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The Meadows Opens Table Games With Super Secure Chips

In the search for the perfect casino heist, chip forgery is one of the ideas that keeps getting thrown around. It has a simplicity to it. You don’t have to steal anything. Just get the right chips, go into the casino, gamble, cash in, and you have money. There’s no point at which you have to hold up a gun. There’s no getaway car. It seems like the perfect crime.

Earlier this year, one person with the brilliant idea of having a professional chip manufacturer make chips for him discovered that the chip manufacturers work with the casinos to avoid forgeries, so no, they wouldn’t make him chips just like the ones in those photos he took. William Reece Lancaster, who painted signs for a living, got caught taking 25 cent chips from the Grand Lake Casino and repainting them to look like their $500 counterparts.

As Pennsylvania’s Meadows Racetrack and Casino opens its doors to table games, they’re looking at a whole new level of preventing chip fraud. While other casinos in Pennsylvania have sophisticated chip security measures including images visible only under ultraviolet light and micro printed images which are visible only under magnification. Additional security measures such as color and weight are low-tech but already prevent some chip fraud.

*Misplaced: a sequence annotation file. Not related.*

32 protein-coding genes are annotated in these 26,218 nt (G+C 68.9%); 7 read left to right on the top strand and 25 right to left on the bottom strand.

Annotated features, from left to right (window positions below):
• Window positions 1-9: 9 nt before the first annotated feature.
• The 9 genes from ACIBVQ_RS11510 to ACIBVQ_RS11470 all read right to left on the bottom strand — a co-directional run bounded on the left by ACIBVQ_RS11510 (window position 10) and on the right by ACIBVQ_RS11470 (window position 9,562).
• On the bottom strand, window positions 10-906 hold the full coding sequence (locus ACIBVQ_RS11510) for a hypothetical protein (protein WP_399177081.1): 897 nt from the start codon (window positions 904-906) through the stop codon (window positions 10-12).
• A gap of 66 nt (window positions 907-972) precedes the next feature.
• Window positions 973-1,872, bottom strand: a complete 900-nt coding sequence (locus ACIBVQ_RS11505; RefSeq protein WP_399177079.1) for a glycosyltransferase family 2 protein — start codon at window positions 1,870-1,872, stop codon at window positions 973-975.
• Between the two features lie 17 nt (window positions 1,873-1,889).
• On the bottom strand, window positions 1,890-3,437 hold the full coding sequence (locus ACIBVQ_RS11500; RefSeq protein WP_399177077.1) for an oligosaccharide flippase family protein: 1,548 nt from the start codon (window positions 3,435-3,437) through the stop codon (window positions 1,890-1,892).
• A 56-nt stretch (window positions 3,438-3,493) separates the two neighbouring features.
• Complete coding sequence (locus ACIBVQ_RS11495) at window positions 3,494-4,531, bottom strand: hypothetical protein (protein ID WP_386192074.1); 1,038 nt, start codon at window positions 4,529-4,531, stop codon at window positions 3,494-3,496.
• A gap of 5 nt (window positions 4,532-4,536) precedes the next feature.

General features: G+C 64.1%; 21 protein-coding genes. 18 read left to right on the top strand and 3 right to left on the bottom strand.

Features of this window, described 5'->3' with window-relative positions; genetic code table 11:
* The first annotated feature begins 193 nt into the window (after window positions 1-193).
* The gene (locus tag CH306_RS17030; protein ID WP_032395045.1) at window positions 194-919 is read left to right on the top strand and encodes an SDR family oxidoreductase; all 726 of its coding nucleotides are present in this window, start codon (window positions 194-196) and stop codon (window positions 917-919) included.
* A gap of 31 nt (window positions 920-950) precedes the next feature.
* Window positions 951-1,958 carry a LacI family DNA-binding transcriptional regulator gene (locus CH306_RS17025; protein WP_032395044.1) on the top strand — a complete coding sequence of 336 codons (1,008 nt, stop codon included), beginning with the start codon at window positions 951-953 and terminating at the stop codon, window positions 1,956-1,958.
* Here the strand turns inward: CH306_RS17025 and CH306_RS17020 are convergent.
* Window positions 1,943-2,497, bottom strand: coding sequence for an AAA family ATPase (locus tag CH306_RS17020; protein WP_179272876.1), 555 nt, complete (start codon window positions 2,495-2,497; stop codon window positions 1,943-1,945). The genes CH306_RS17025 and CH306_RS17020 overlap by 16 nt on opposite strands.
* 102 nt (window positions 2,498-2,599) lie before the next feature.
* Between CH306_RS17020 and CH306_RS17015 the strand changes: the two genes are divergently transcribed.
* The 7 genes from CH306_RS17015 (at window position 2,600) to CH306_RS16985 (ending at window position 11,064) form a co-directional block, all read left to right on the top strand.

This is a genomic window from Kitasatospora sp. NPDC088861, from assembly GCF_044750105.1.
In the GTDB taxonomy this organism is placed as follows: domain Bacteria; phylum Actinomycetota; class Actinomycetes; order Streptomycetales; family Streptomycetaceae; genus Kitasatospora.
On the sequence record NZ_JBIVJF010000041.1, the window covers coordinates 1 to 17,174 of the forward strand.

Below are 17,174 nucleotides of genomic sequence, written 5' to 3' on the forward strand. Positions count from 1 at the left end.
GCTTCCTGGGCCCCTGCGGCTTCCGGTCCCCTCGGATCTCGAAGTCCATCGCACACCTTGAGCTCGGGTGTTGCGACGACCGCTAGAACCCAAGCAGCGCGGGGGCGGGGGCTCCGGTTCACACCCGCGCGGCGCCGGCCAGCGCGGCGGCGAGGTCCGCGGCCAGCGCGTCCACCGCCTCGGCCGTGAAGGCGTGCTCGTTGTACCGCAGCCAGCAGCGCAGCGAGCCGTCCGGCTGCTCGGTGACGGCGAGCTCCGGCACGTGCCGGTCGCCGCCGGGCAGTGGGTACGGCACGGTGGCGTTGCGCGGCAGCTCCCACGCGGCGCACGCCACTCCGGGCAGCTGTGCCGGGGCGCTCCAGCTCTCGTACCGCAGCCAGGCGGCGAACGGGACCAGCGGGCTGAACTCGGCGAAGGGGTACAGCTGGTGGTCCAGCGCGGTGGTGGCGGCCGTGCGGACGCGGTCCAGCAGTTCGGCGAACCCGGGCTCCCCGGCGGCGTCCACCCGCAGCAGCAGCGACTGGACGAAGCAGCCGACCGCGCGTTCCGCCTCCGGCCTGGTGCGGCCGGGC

The Meadows chips, though, use RFID (Radio Frequency Identification) which means a whole different level of security. Each table is equipped with scanners, so as soon as a player lays a chip down on the table, the chip’s entire history is immediately available to the dealer. Moreover, another type of fraud which is common in casinos is the attempt to add extra bets to winning hands. With the RFID microchips embedded in the Meadows casino chips, the dealer will instantly see any attempts to add or subtract bets.

The Meadows general manager, Sean Sullivan, said “We don’t want to scare anybody to think [counterfeiting] happens every day, but we surely want to do everything we can do to discourage it from happening here. At The Meadows, we’re going the full way. We don’t want to have any issues with this.”

According to Michael Cruz, the director of gaming laboratory operations for the state Gaming Control Board, if a casino finds a single counterfeit chip, they are required to exchange their entire set of chips, a very costly operation. So while The Meadows may have spent $2.50 for each smart chip compared to the usual $1.50 for a regular chip, they believe the cost is well worth it.

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